1.246623 Network [C2 9700F665-9EB7-411B-B539-3B9DB847CC23 quic-connection, url hash: 58998593, definite, attribution: developer, context:{56391B2B-1A5B-451E-B726-A38553FA22CD}{(null)}{Y}{2} (private), proc: AFEBD0C4-9C35-30CE-9D1F-861ECE4EB6B7, effective proc: 2E7AA7E7-714F-319B-81B4-0EB2CA5E0930, pid: 208, uid: 0, account id:] start
1.247014 mDNSResponder [R175] getaddrinfo start -- flags: 0xC000D000, ifindex: 0, protocols: 0, hostname:, options: 0x8 {use-failover}, client pid: 182 (trustd), delegator pid: 208 (syspolicyd)

This has been the most controversial phase of Gatekeeper checks since it was discovered in 2020 that those checks were being made using plain HTTP rather than HTTPS. At the time, Apple made an undertaking that it would improve the reliability of its OCSP servers, would adopt a secure means of communicating with them, and would provide users with an option allowing them to turn off these checks altogether. That promise remains visible today, at the end of this article, but Apple still hasn’t fulfilled the last of those promises.

Apple declares with TCP on port 443 as one of its required network services, for certificate checks.

Gatekeeper complete

With that check complete, syspolicyd declares the Gatekeeper scan complete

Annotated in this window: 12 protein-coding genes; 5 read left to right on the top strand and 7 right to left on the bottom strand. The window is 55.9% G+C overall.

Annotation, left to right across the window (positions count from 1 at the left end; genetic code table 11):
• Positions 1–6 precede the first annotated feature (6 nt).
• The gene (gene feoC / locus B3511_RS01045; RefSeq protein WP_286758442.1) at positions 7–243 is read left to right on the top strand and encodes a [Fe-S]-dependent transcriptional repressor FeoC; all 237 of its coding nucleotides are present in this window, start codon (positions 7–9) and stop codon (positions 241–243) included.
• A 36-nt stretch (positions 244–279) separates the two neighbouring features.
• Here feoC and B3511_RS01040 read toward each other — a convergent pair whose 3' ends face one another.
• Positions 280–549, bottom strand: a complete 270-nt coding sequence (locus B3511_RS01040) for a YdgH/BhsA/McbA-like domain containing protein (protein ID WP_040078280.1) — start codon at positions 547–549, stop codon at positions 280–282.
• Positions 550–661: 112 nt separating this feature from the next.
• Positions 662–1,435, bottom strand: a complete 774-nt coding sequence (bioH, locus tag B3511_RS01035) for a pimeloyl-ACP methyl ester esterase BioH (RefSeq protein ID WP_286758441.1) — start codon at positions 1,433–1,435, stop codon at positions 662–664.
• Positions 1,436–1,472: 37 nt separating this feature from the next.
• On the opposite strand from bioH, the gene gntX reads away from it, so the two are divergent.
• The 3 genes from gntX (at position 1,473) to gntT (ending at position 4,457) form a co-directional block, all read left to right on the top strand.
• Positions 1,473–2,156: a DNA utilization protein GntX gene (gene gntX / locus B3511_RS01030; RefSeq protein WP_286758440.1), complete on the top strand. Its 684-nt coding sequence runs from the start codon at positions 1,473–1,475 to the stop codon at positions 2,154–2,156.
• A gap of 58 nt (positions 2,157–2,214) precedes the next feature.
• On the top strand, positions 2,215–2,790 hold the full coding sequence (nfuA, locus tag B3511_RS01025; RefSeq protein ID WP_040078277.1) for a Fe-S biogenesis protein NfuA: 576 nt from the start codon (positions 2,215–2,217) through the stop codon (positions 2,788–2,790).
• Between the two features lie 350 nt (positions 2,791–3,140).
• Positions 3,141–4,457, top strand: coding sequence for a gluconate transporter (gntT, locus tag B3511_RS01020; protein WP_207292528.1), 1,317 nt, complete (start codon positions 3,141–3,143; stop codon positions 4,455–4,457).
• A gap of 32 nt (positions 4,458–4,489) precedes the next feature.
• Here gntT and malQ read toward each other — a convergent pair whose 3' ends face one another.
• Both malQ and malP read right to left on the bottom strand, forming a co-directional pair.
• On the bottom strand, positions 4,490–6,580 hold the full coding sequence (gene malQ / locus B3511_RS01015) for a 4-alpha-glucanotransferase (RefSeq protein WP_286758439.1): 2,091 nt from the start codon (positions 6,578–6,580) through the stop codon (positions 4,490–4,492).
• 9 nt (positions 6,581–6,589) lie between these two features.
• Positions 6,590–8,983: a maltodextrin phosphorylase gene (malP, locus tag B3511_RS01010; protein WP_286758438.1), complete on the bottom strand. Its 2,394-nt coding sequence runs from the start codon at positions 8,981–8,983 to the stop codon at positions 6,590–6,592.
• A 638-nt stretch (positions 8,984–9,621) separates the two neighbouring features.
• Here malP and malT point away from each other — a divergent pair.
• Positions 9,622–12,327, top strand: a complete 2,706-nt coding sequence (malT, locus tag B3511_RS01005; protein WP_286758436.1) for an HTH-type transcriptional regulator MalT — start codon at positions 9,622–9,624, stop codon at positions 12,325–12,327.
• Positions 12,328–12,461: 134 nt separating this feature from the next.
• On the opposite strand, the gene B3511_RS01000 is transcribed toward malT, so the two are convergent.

1.352375 syspolicyd GK scan complete: PST: (path: /Applications/, (team: QWY4LRW926), (id: (null)), (bundle_id: (null)), 4, 4, 0
which is then confirmed with the kernel
1.367333 kernel AppleSystemPolicy evaluation result: 3, allowed, cache, 1678266601

Finally, nearly half a second after the user first started its launch process, Cormorant gets under way, loading its preference settings
1.476026 Cormorant CoreFoundation Loading Preferences From User CFPrefsD
then running its code.


Although Ventura still completes Gatekeeper checks on every app launch now, once an app has been entered into the LaunchServices and security databases, some of the tasks completed here can be omitted for subsequent runs. Certificate validations using OCSP are cached locally, reducing the frequency of online checks. However, as tests demonstrate, checks for malware using XProtect and for code integrity are now universal.